In this village, our spirits really do become parts of each other: I can see the joy in your eyes, reflecting the joy in my own eyes. This mingling of joy amidst joy is what I hope for all of us each Shabbat. Thank you for helping make today’s Shabbat one I’ll remember for a lifetime.
My parents, may their memories be blessed, were kind, generous, and supportive. They sent me to the finest of colleges and graduate schools, and helped finance my children’s education as well. But they belonged to the generation whom the God they believed in had failed.
There is an old tradition of cleaning out our homes as well as ourselves before the High Holy Days.
This year our theme for the Holy Days is “Belonging.” So let me begin with a story about belongings.
For the first month studying in Jerusalem, I was in my bubble, streaming news feeds 24/7 for siren alerts while living a ‘kinda-normal’ life. Many weekday evenings, I forfeited cultural events to attend sessions with political analysts who bantered on their sociological and historical perspectives of the situation, followed by late night conversations of the future of Israel with international and Israeli friends in local cafes.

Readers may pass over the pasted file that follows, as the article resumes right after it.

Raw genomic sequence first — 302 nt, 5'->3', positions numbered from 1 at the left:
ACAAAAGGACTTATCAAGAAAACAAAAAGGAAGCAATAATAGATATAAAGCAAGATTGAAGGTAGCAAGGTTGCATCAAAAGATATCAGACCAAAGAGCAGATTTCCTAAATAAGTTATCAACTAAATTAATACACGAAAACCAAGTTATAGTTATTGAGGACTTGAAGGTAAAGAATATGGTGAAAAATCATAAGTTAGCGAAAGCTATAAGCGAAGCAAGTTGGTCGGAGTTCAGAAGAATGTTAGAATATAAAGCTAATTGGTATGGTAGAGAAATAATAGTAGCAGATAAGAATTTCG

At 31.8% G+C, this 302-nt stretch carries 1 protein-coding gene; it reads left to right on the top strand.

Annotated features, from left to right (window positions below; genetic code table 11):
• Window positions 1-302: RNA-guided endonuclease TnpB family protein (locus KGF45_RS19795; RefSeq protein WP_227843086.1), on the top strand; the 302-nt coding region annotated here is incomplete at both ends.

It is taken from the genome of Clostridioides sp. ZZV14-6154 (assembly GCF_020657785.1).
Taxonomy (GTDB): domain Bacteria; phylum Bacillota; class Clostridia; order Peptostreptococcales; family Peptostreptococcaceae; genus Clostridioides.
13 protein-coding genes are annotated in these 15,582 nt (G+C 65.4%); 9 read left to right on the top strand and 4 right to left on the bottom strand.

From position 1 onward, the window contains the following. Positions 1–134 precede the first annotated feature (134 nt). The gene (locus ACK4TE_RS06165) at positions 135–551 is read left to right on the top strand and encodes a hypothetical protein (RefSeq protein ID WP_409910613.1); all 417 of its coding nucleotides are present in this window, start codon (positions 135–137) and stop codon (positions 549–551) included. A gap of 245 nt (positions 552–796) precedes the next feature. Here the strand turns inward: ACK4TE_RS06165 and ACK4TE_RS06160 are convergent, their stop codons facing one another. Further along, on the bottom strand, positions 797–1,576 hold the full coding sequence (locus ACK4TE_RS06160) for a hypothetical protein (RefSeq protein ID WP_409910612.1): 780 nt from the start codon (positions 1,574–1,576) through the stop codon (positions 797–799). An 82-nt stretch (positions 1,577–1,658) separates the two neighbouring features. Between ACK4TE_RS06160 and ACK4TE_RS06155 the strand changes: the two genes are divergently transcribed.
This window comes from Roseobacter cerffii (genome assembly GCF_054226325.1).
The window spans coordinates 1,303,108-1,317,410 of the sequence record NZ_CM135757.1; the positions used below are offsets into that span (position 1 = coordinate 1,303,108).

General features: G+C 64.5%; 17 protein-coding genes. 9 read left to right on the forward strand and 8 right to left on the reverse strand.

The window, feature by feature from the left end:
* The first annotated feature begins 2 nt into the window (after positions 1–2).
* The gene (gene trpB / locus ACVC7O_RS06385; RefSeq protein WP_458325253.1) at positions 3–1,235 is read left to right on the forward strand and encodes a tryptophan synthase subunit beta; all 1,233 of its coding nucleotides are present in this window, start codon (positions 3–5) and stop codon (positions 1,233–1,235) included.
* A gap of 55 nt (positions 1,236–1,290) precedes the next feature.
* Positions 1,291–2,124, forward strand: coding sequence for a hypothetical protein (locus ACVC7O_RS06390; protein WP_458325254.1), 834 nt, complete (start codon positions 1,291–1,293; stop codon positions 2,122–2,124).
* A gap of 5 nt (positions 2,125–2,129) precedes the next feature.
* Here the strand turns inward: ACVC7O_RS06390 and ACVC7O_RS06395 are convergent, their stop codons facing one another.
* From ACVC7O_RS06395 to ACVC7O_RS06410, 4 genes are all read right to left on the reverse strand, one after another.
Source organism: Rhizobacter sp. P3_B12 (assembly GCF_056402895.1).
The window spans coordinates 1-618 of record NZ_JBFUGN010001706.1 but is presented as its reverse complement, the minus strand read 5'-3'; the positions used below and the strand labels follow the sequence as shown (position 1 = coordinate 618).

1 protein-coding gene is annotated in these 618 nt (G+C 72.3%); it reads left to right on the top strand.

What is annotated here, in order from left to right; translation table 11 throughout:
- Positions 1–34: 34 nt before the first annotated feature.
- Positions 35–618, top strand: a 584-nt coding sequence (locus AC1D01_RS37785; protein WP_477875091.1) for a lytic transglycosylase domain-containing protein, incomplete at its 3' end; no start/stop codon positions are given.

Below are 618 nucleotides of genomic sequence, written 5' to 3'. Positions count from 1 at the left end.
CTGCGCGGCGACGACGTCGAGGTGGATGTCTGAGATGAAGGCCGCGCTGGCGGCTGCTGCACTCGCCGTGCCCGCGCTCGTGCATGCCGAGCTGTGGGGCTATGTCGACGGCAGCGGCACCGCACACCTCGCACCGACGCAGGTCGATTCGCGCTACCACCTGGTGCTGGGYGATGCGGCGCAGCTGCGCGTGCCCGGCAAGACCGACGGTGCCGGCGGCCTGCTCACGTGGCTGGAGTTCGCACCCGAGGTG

To this new year, each of us brings our own hopes, hurts to heal, and things for which we seek release and forgiveness. These are our own individual gateways into Rosh Hashanah. At the same time, the words we just sang evoke more the collective than the individual. We’re each unique, but together we share one Creator.
I am reminded of a story about Yankele, who was walking from Minsk to Pinsk, wearing a heavy backpack with all his clothes and goods. As he continued walking, the backpack seemed to grow heavier, and Yankele became more and more tired. Along came a wagon, and Yankele decided to see if he could hitch a ride.
We began on this Kol Nidre evening by declaring that we who have ourselves transgressed declare it lawful to pray with others who have wronged either God or other human beings. This is the evening that more than any other in the Jewish year, calls us forth to synagogue to pray — to pray with others, to pray with kol Yisrael, all of Israel.
Our history is very complex. “Good” and “bad” are intertwined, and as today’s Haftarah from the prophet Jeremiah reminds us, God loves us even in dark times and promises us that things can get better.
These words come to us from Nachman of Breslov, set to music by Shlomo Carlebach. Nachman and Shlomo taught that even when our world seems narrow and constricting – tzar, as in the Yiddish tsuris (trouble) – even then, aiming for joy isn’t optional. Joy isn’t an extra or a detour on the spiritual path: as they put it, joy is “the whole point.” But the joy they taught isn’t a naïve glee, or mere fun, or escape from daily life: their joy is freedom, feeling the fullness of reality, even the stress and strain of daily life.